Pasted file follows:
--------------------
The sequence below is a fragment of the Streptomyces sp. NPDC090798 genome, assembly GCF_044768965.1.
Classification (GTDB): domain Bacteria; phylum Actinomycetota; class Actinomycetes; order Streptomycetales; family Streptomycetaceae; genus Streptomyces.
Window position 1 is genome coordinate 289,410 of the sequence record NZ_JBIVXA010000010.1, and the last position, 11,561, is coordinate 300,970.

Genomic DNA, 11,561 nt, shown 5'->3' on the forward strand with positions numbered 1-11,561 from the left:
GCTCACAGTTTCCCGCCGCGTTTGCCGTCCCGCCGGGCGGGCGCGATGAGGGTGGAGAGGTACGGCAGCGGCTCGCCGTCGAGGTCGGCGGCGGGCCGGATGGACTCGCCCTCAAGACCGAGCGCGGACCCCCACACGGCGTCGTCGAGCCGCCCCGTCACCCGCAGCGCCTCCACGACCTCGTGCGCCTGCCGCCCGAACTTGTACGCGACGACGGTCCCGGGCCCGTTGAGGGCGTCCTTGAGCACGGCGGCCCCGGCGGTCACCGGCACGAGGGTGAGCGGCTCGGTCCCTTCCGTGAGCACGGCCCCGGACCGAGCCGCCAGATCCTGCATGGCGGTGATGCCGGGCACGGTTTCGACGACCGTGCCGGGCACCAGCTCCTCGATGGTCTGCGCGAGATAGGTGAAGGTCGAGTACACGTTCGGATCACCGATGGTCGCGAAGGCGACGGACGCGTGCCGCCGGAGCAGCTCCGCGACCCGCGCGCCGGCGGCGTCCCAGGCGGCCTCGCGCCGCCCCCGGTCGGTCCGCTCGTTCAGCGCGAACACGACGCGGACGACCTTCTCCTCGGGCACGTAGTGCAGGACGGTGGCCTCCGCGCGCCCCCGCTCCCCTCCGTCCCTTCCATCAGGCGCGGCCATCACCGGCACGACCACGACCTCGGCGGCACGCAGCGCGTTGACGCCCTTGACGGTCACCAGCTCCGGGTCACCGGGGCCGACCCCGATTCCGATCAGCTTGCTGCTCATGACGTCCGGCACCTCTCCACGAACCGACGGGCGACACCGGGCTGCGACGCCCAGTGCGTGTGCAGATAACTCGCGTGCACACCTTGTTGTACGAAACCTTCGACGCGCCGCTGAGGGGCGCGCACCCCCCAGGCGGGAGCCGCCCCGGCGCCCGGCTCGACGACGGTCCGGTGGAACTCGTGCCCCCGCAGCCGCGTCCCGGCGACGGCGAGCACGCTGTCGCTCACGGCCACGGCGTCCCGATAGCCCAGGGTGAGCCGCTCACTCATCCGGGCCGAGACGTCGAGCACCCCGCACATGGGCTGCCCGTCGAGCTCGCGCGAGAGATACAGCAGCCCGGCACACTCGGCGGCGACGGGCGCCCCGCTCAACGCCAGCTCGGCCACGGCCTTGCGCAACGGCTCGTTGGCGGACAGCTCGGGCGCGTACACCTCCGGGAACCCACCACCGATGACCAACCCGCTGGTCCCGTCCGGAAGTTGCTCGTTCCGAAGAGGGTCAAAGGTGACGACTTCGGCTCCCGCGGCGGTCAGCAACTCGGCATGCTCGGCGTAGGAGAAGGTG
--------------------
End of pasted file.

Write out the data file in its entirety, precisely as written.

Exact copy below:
The sequence below is a fragment of the Streptomyces sp. NPDC090798 genome, assembly GCF_044768965.1.
Classification (GTDB): domain Bacteria; phylum Actinomycetota; class Actinomycetes; order Streptomycetales; family Streptomycetaceae; genus Streptomyces.
Window position 1 is genome coordinate 289,410 of the sequence record NZ_JBIVXA010000010.1, and the last position, 11,561, is coordinate 300,970.

Genomic DNA, 11,561 nt, shown 5'->3' on the forward strand with positions numbered 1-11,561 from the left:
GCTCACAGTTTCCCGCCGCGTTTGCCGTCCCGCCGGGCGGGCGCGATGAGGGTGGAGAGGTACGGCAGCGGCTCGCCGTCGAGGTCGGCGGCGGGCCGGATGGACTCGCCCTCAAGACCGAGCGCGGACCCCCACACGGCGTCGTCGAGCCGCCCCGTCACCCGCAGCGCCTCCACGACCTCGTGCGCCTGCCGCCCGAACTTGTACGCGACGACGGTCCCGGGCCCGTTGAGGGCGTCCTTGAGCACGGCGGCCCCGGCGGTCACCGGCACGAGGGTGAGCGGCTCGGTCCCTTCCGTGAGCACGGCCCCGGACCGAGCCGCCAGATCCTGCATGGCGGTGATGCCGGGCACGGTTTCGACGACCGTGCCGGGCACCAGCTCCTCGATGGTCTGCGCGAGATAGGTGAAGGTCGAGTACACGTTCGGATCACCGATGGTCGCGAAGGCGACGGACGCGTGCCGCCGGAGCAGCTCCGCGACCCGCGCGCCGGCGGCGTCCCAGGCGGCCTCGCGCCGCCCCCGGTCGGTCCGCTCGTTCAGCGCGAACACGACGCGGACGACCTTCTCCTCGGGCACGTAGTGCAGGACGGTGGCCTCCGCGCGCCCCCGCTCCCCTCCGTCCCTTCCATCAGGCGCGGCCATCACCGGCACGACCACGACCTCGGCGGCACGCAGCGCGTTGACGCCCTTGACGGTCACCAGCTCCGGGTCACCGGGGCCGACCCCGATTCCGATCAGCTTGCTGCTCATGACGTCCGGCACCTCTCCACGAACCGACGGGCGACACCGGGCTGCGACGCCCAGTGCGTGTGCAGATAACTCGCGTGCACACCTTGTTGTACGAAACCTTCGACGCGCCGCTGAGGGGCGCGCACCCCCCAGGCGGGAGCCGCCCCGGCGCCCGGCTCGACGACGGTCCGGTGGAACTCGTGCCCCCGCAGCCGCGTCCCGGCGACGGCGAGCACGCTGTCGCTCACGGCCACGGCGTCCCGATAGCCCAGGGTGAGCCGCTCACTCATCCGGGCCGAGACGTCGAGCACCCCGCACATGGGCTGCCCGTCGAGCTCGCGCGAGAGATACAGCAGCCCGGCACACTCGGCGGCGACGGGCGCCCCGCTCAACGCCAGCTCGGCCACGGCCTTGCGCAACGGCTCGTTGGCGGACAGCTCGGGCGCGTACACCTCCGGGAACCCACCACCGATGACCAACCCGCTGGTCCCGTCCGGAAGTTGCTCGTTCCGAAGAGGGTCAAAGGTGACGACTTCGGCTCCCGCGGCGGTCAGCAACTCGGCATGCTCGGCGTAGGAGAAGGTG